Bishop Richard Pates of the Diocese of Joliet called for “solidarity and compassion” for those incarcerated in Illinois prisons and jails during the COVID-19 pandemic.
Pates said in a statement that having a “preferential option for the poor and vulnerable” are “the foundations of our Catholic social teaching.”
“Today, our imprisoned population find themselves extremely vulnerable to COVID-19,” Pates said in the statement. “Jesus who himself was a prisoner, exemplified the greatest mercy for humanity by dying on the cross. It’s from Christ’s mercy for us that we practice mercy and compassion for people who are imprisoned.”
Pates also said that measures should continue to be taken to slow the spread of the virus in prisons. He said the Illinois Department of Corrections should continue to prioritize early releases, especially for elderly and medically vulnerable individuals, and that all inmates and staff should be tested.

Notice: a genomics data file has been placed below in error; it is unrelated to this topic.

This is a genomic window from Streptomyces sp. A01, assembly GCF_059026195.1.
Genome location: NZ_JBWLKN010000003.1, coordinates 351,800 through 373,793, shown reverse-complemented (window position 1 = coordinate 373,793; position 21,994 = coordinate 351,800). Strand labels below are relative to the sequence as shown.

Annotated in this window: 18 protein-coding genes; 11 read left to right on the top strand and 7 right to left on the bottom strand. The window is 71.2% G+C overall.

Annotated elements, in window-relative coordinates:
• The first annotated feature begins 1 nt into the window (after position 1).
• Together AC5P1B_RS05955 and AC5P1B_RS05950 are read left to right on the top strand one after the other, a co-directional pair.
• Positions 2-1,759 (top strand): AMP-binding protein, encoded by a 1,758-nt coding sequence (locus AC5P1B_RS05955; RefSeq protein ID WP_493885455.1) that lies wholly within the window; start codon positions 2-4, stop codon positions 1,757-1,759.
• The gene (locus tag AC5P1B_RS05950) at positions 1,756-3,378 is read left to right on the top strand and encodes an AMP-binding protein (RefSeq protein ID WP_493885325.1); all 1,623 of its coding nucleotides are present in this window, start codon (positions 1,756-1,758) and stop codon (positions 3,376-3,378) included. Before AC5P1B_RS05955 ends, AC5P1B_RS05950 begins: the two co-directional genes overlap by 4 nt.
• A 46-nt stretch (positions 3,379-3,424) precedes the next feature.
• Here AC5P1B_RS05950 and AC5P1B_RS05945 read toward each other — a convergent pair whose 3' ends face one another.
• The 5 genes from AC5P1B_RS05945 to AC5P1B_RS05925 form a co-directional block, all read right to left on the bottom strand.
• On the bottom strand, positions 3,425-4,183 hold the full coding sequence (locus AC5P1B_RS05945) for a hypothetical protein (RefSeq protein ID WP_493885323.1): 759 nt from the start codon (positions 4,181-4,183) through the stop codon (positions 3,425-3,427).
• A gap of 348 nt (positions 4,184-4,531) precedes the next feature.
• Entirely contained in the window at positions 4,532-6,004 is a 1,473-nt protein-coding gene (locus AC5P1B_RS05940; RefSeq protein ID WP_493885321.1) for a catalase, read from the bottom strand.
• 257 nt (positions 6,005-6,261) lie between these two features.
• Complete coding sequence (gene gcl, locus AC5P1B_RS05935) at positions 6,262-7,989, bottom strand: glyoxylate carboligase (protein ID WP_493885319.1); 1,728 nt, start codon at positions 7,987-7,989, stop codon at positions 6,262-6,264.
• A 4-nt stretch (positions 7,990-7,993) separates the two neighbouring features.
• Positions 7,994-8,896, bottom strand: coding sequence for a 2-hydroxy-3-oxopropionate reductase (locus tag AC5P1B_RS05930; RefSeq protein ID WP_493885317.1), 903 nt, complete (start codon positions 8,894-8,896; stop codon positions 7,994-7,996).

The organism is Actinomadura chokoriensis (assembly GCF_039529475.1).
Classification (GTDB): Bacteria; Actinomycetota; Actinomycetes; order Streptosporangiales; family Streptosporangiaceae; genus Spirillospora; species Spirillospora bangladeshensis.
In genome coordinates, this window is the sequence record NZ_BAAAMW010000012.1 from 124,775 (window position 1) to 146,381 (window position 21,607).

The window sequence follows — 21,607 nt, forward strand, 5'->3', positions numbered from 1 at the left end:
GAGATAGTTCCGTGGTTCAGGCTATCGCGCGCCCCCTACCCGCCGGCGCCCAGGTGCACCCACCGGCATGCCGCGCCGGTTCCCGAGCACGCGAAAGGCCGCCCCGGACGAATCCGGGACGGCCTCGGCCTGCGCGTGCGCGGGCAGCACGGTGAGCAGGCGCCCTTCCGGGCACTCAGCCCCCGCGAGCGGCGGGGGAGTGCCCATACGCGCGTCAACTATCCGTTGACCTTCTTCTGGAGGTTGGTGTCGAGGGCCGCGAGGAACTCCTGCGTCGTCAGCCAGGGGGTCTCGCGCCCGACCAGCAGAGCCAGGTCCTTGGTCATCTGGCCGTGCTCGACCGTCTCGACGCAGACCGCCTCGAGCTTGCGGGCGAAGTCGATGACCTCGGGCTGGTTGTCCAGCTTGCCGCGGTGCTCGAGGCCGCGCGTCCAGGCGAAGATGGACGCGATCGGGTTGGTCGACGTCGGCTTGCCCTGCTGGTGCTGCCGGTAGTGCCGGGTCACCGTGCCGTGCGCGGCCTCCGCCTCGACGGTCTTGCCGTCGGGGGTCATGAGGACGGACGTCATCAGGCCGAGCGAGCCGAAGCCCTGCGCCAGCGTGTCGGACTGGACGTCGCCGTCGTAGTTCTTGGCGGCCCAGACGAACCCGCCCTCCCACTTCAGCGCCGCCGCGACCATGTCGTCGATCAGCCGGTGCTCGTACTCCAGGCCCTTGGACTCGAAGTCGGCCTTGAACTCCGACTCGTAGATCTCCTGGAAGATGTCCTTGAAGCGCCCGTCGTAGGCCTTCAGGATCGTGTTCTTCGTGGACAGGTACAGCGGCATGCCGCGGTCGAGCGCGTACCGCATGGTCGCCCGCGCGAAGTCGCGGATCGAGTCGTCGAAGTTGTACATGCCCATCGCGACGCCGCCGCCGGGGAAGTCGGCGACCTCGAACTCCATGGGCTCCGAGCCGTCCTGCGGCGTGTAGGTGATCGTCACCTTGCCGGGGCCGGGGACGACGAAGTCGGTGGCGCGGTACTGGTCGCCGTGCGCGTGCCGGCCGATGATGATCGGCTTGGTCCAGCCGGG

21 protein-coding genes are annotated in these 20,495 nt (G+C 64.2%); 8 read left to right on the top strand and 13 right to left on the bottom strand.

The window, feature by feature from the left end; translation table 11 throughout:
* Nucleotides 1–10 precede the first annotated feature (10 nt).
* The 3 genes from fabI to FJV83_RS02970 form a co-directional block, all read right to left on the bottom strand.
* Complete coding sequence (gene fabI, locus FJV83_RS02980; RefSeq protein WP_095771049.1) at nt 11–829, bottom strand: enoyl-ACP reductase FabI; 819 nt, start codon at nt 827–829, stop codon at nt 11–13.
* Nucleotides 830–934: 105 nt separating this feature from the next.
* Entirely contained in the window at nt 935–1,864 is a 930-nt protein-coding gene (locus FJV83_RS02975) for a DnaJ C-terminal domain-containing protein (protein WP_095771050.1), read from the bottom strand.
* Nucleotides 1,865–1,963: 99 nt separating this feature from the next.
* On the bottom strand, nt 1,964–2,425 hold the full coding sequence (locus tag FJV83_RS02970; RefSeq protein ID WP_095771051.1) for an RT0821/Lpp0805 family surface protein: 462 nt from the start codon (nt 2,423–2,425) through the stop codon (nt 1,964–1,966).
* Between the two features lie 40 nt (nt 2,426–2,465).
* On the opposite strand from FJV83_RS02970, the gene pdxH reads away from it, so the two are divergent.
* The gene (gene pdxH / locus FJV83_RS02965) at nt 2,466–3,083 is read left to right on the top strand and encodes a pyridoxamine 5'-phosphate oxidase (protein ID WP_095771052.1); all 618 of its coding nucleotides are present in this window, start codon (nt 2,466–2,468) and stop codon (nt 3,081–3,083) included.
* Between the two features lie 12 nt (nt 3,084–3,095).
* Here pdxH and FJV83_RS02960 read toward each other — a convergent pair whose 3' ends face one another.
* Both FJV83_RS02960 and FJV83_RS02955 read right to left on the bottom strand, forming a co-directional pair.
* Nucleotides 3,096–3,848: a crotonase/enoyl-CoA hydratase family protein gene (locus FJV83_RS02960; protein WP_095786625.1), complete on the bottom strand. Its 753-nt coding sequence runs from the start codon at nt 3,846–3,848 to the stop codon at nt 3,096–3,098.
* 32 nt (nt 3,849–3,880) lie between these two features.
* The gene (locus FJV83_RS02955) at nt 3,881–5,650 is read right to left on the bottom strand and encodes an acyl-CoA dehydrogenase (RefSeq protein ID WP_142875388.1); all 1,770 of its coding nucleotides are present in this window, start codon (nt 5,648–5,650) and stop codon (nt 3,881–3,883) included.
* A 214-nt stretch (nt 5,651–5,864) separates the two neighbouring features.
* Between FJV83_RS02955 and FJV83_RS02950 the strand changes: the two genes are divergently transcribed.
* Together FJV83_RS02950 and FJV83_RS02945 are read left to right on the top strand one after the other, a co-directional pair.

The bishop himself has had to take action, including suspending Mass to slow the spread.
Other faith leaders and activists have called for state officials to do more to release inmates. The organization Parole Illinois recently held a funeral procession-like demonstration outside of Stateville Correctional Center in Crest Hill, which they called the epicenter of the COVID-19 outbreak in prisons.
Stateville saw a large outbreak of the disease earlier this year.
As of Tuesday, IDOC reported that 178 inmates and 76 staff members at Stateville had tested positive. While the vast majority of them had recovered, 12 inmates in Stateville died from the disease, IDOC spokeswoman Lindsey Hess said.
Pates also said IDOC should completely and publicly report COVID-19 data from prisons so that family members and advocates can support inmates appropriately.
“It’s crucial that we protect those persons who are incarcerated because though they are imprisoned, they should never be forgotten,” Pates said in his statement.